Many scenarios arise in which you may want to port your task sequence from one environment to another. Common scenarios include promotion through Lab and QA environments and migration between disconnected hierarchies. Configuration Manager allows you to export task sequences into XML files as an out-of-the-box feature, however there are some things to remember when doing this.
Here is a checklist I like to follow:
1. Passwords: The exported task sequence will replace passwords in the task sequence for known steps before performing an export to ensure no clear-text passwords exist in the XML. This means any passwords in the “Apply Windows Settings” and “Join Domain” steps will replaced with ???????? . Remember to re-enter passwords when importing the task sequence or it will be set to 8 consecutive question marks.
2. Product Keys: Any product keys you enter will be blanked out in the “Apply Windows Settings” step. Remember to re-enter these for your XP task sequences.
3. Package IDs*: If the new Configuration Manager Site Server is not in the same hierarchy, you will have to re-associate all the steps in the task sequence to the packages in the new environment. You may also need to reassociate the boot image and any packages selected to run before the task sequence. Read below for a script to automate this process.
4. Inject Drivers in the Apply Driver Package step: If you have configured the task sequence with an Apply Driver Package step and chosen a boot-critical driver for Pre-Vista OSes, you will need to reselect this driver in the new environment.
5. Setup Windows and Config Manager step: If you are migrating to a new hierarchy, you will also want to see whether any of your Config Manager client properties need to be changed – such as reference to an FSP or SLP.
6. Domain references: You may have to also change any Join Domain steps you have in the Task Sequence to point to a new domain and use different credentials to perform the join.
7. MDT Database: If you are moving to a new hierarchy, the packageIDs in your MDT Database will still point to packageIDs in your previous environment. I am working on a script to help automate this and will post it once it is ready.
*Steps 3 can be a tedious process and often times can result in a manual configuration error. Luckily, we’ve created some powershell scripts to help make the process less manual:
ExportTSRefs.ps1 – Exports the name, packageID and version of any referenced packages of a given task sequence to a RefIDsFile. This includes OS Packages, OS Install Packages, Driver Packages, Boot Image Packages and Software Packages. Note this only exports the refIDsFile not the packages or XML themselves.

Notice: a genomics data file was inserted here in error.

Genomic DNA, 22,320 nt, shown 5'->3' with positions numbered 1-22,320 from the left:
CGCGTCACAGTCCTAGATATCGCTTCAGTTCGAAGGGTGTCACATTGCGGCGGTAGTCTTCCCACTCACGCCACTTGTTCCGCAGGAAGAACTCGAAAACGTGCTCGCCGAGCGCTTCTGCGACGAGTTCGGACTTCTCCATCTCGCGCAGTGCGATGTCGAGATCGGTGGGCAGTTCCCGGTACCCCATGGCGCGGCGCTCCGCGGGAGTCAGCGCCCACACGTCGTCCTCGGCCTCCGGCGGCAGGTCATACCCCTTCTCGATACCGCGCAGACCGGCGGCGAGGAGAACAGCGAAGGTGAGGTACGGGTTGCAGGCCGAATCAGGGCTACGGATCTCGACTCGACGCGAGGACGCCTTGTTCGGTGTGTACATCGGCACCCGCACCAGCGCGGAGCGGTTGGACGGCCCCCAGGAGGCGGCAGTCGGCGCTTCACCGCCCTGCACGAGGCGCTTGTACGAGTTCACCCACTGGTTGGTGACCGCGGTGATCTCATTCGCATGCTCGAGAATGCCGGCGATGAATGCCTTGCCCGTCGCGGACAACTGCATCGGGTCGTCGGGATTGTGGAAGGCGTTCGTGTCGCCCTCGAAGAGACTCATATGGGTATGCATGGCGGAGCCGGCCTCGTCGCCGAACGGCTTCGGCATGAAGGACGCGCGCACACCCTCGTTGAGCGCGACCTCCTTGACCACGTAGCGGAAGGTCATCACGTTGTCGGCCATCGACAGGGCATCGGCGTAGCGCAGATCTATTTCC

.”ExportTSRefs.ps1″ -sitecode <sitecode> -refIDsFile <filename> -delim <delimiter> -tsID <taskSequencePackageID>
For Example to Export the references of the CEN00001 TaskSequence Package:
.”ExportTSRefs.ps1″ -sitecode “CEN” -refIDsFile “refIDs.txt” -delim “=” -tsID “CEN00001”
Running the script multiple times with different tsIDs and an existing refIDs file will append only unique packageIDs to the refIDs File.
ScrubTS.ps1 – Reads a RefIDsfile generated by the ExportTSRefs.ps1 script. It then scrubs all the Task Sequence XML files in the given folder for package IDs, looks up packages with the same name and version in the new environment and replaces the XML with the new package IDs. Note: packages in Configuration Manager and source files must already exist in the new environment.
.”ScrubTS.ps1″ -sitecode <sitecode> -refIDsFile <filename> -delim <delimiter> -path <folderpath>
For Example to scrub the package IDs of all the XML files in the C:\ExportedTaskSequences folder
.”ScrubTS.ps1″ -sitecode “CEN” -refIDsFile “refIDs.txt” -delim “=” -path “C:\ExportedTaskSequences”
Remember the path is a folder name and the script will read all the .XML files in the folder. The new XML files will have the extension _scrubbed.XML.
For both scripts you can use any delimiter you like , I prefer “=” but feel free to experiment.
We are working on developing more scripts to add further automation around the promotion and migration process of task sequences. Stay tuned! As always try out the scripts and feel free to add any comments or contributions.
This post was contributed by Aly Shivji a consultant with Microsoft Services – U.S. East Region.